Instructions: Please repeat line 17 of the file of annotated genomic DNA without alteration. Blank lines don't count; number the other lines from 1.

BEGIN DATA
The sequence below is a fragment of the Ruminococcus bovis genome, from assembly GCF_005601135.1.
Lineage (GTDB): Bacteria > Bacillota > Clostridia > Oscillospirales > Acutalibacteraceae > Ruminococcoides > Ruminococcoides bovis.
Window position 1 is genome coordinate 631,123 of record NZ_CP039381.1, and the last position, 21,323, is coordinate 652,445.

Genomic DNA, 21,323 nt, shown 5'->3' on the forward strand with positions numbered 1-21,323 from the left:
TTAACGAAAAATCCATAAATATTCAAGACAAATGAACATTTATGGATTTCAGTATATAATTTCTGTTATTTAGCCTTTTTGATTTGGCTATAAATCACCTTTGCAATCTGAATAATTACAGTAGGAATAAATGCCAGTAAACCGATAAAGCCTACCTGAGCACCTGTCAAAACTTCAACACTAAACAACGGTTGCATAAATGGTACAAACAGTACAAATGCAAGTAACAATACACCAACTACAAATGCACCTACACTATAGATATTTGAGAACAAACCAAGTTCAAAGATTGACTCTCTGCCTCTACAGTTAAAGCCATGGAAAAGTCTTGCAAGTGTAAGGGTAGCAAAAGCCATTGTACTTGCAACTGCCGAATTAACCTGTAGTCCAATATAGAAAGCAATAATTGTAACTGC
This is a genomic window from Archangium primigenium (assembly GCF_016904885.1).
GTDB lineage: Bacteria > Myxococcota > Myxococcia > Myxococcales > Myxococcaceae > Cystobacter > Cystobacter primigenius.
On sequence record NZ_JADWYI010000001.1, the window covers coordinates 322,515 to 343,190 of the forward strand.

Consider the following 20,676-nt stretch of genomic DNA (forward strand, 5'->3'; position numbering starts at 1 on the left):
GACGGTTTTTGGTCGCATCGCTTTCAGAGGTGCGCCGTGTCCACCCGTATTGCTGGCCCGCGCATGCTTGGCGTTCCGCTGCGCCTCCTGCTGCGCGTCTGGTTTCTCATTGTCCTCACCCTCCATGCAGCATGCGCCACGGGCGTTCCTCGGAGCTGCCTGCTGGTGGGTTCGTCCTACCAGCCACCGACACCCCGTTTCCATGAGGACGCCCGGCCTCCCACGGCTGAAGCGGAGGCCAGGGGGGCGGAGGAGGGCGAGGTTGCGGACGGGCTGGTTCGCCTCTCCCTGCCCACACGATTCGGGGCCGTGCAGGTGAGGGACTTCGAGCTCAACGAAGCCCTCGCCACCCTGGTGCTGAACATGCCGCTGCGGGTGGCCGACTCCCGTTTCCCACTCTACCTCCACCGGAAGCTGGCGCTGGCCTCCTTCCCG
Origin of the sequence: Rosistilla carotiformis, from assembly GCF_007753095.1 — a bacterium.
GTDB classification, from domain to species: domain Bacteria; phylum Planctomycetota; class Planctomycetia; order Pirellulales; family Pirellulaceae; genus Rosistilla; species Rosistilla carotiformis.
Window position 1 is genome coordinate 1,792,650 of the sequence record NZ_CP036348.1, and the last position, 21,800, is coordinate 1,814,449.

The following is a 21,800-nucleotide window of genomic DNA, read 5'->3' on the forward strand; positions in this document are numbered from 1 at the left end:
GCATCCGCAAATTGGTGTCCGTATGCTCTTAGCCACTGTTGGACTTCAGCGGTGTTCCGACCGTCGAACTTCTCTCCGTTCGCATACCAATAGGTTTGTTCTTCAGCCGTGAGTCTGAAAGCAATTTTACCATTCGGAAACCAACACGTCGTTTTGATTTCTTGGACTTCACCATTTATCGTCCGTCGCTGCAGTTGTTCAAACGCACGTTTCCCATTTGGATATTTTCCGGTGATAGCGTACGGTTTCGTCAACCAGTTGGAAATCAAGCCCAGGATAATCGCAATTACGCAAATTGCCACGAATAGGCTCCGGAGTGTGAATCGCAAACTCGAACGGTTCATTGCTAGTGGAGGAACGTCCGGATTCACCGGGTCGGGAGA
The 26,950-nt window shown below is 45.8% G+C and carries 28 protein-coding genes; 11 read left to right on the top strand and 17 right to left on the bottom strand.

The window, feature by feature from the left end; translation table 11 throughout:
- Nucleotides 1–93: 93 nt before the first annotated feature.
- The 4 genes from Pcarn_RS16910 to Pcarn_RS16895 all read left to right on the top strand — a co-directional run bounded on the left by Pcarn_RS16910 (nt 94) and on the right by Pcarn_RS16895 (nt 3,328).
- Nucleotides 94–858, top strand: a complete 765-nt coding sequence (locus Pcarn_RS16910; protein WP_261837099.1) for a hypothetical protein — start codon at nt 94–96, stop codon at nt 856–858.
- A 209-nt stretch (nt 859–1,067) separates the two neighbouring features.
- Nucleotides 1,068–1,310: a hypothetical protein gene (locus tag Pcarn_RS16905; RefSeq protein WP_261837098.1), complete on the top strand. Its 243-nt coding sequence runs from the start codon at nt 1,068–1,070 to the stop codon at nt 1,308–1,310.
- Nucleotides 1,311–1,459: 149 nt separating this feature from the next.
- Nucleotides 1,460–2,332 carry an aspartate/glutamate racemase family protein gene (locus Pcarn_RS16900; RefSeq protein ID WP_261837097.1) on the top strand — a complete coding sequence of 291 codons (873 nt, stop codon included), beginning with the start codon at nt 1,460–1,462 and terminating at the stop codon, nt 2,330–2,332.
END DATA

The window, feature by feature from the left end; translation table 11 throughout: